Do you have a car? A couple of days a week, I'd load a crate in the car and take him places out in the suburbs.Choose more upscale areas where you would never see a stray dog and people typically have money to keep up with vet care. It's worth the time and effort. Everything you do, every minute you invest in training and working with him in the first year or two will pay off for the life of the dog. I would see if you can buy something used at a garage sale or off a neighborhood market website. Then you can resell it when it's not needed. A shopping cart from a store works well because you bring a beach towel to protect his feet from the wire grid and the basket is deep to keep him from jumping out. Carry him while he's small enough , you can also try to use a soft, sherpa style dog carrier with a zip top his head can poke out of. The shoulder strap will make it easy to carry. I would also start calling around to find your obedience class options. These trainers will generally have real-world solutions for your problems since they live there too. An obedience club is worth the effort if you can get there, the members teach the classes and will be helpful. Try reaching out to AKC kennel club for referrals.
I agree with everything nolefan said above! While I don’t live in an urban are, we visit Brooklyn regularly. My golden was very well socialized but we definitely realized an adjustment period for noises, foot traffic, rats 😳, and elevators. I think there are so many socialization areas (you can leave out the rats🤣) you can target without paws touching that will keep you busy for those first few weeks. Good luck!!!
 

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Esquire Golden Retrievers
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If you know about the parvo and distemper viruses, you can game plan socialization. They key is in knowing where the virus likes to live. Parvo can survive for up to 7 months in soil, grass, and other organic surfaces. So these surfaces are very dangerous. However, on nonporous surfaces like asphalt and concrete, Parvo dies within about an hour of being placed there. This gives opportunities for relatively safe socialization.

What I do -- and I'm usually socializing a new puppy about once a year -- is to go to an outdoor mall. Do they have those in ChiTown? I'll take the puppy to a place where there is lots of human traffic and a safe surface. My "go to" is outside a theater, but any anchor store is usually a pretty good spot, too. In front of a theater you have a constant stream of people walking by and going in and out. You can set your puppy down on a leash on whatever concrete or other safe surface is there. Just make sure there are no animals actively going to the bathroom there, and that there is no standing poop or pee.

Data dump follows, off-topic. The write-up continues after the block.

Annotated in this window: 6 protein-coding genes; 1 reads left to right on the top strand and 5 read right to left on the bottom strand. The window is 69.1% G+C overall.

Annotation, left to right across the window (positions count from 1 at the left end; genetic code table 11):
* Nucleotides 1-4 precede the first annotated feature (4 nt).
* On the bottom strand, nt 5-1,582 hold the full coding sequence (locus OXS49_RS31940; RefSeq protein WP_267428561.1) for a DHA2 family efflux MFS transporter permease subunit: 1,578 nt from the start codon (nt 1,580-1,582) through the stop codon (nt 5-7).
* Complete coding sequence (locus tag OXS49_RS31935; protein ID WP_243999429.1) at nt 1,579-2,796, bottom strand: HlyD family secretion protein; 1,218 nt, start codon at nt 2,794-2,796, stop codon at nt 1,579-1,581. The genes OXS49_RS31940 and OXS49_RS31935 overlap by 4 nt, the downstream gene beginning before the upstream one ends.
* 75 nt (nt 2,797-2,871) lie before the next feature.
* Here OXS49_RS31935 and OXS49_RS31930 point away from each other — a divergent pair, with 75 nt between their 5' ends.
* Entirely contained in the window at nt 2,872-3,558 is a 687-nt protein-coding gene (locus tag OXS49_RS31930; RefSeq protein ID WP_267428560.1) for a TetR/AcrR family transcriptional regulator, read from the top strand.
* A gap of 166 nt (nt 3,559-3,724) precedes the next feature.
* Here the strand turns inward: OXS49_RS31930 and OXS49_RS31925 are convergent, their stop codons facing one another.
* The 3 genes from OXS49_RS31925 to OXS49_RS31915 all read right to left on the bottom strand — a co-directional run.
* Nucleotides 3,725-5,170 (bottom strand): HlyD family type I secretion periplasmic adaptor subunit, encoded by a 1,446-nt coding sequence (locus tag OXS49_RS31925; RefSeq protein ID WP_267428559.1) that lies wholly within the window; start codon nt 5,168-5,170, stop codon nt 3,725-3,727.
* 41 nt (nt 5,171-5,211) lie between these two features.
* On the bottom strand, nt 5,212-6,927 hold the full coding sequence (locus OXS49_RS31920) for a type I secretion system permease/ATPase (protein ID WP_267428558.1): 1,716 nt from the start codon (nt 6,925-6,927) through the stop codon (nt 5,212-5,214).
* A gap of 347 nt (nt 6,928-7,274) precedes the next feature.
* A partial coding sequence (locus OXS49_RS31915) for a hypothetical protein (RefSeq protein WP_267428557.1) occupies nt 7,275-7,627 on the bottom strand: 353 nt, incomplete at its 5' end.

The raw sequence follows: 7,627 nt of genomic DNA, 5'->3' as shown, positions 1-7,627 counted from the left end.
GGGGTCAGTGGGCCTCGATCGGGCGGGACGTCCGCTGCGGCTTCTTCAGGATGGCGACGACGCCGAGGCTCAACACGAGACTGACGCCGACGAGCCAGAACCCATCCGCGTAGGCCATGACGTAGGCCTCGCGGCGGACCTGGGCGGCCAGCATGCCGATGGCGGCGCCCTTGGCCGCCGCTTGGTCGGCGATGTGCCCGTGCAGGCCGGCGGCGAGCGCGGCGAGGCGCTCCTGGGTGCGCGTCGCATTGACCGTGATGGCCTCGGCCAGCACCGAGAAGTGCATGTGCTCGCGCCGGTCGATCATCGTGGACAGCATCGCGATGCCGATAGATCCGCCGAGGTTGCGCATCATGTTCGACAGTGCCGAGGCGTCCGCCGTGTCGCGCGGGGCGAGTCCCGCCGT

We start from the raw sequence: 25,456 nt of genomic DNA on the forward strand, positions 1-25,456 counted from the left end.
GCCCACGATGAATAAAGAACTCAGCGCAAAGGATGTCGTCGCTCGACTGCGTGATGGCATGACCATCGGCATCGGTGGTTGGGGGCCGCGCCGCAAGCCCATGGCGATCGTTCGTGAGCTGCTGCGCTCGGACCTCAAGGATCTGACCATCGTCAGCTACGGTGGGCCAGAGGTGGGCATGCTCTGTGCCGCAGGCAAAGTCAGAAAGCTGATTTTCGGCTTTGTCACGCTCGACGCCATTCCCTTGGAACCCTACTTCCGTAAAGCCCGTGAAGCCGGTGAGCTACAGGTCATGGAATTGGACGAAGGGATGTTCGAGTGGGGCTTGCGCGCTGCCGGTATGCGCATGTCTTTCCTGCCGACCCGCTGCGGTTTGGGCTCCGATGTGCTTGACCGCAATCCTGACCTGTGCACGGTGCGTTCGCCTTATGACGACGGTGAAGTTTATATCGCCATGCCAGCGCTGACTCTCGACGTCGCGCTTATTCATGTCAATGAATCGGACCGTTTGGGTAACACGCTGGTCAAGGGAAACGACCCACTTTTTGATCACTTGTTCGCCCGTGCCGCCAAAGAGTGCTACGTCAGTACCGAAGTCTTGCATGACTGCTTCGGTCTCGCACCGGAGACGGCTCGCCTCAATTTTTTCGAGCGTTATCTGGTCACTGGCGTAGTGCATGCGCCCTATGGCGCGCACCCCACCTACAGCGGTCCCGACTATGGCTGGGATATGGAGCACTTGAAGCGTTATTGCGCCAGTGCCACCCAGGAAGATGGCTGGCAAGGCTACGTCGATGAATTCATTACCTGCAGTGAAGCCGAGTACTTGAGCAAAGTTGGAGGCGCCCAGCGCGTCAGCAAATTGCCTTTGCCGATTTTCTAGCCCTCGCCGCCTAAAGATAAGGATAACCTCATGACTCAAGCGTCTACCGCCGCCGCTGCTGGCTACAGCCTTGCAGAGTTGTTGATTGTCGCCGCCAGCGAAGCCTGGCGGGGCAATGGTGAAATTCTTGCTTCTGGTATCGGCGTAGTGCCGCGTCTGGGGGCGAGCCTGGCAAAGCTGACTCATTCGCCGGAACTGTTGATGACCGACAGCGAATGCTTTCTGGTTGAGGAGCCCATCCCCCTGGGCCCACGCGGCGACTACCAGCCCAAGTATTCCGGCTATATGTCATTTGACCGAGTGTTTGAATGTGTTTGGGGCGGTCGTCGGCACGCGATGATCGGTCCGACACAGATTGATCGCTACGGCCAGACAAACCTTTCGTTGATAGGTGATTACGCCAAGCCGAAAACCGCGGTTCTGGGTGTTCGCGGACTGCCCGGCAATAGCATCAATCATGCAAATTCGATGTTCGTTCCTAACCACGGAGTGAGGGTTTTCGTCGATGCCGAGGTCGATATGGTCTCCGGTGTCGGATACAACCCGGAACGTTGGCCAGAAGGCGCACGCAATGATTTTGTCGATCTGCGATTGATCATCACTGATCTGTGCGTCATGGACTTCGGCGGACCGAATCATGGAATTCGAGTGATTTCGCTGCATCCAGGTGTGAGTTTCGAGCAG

Once you have your adorable Golden puppy in a safe spot in front of the theater, just wait. Puppies are magnets. In about an hour you can expose your puppy to 100 people of all kinds: fat, thin, old, young, different races, heights, ages, glasses, beards, hats, wheelchairs, etc. You puppy can get a tremendous amount of socialization in a short time. Just don't let the puppy get overwhelmed by, like, a group of squealing girls surrounding it and all trying to pet it at once, which can be very frightening to a little puppy. Tell them to stand a few feet back and let the puppy come to them. And then, viola!, you've got a socialized puppy in very short order.

Just watch where you are. Don't let strange dogs approach. Don't set the pup down on organic surfaces or where animals have recently eliminated.

You can also take them into some stores. Home Depot and Lowes where I live let puppies in all the time on their safe tile or concrete floors, and lots of folks will come up to them. Outdoor restaurants that allow pets and have concrete patios are a great place, too. Be creative, but be smart. Just be aware of where parvo thrives, where it dies, and what's going on around you where you are.
 

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Honestly, I just waited out the vaccination period. But, I would recommend talking to your vet and/or trainer. For me both of them strongly recommended waiting it out. So I started socializing my dog at about 14 weeks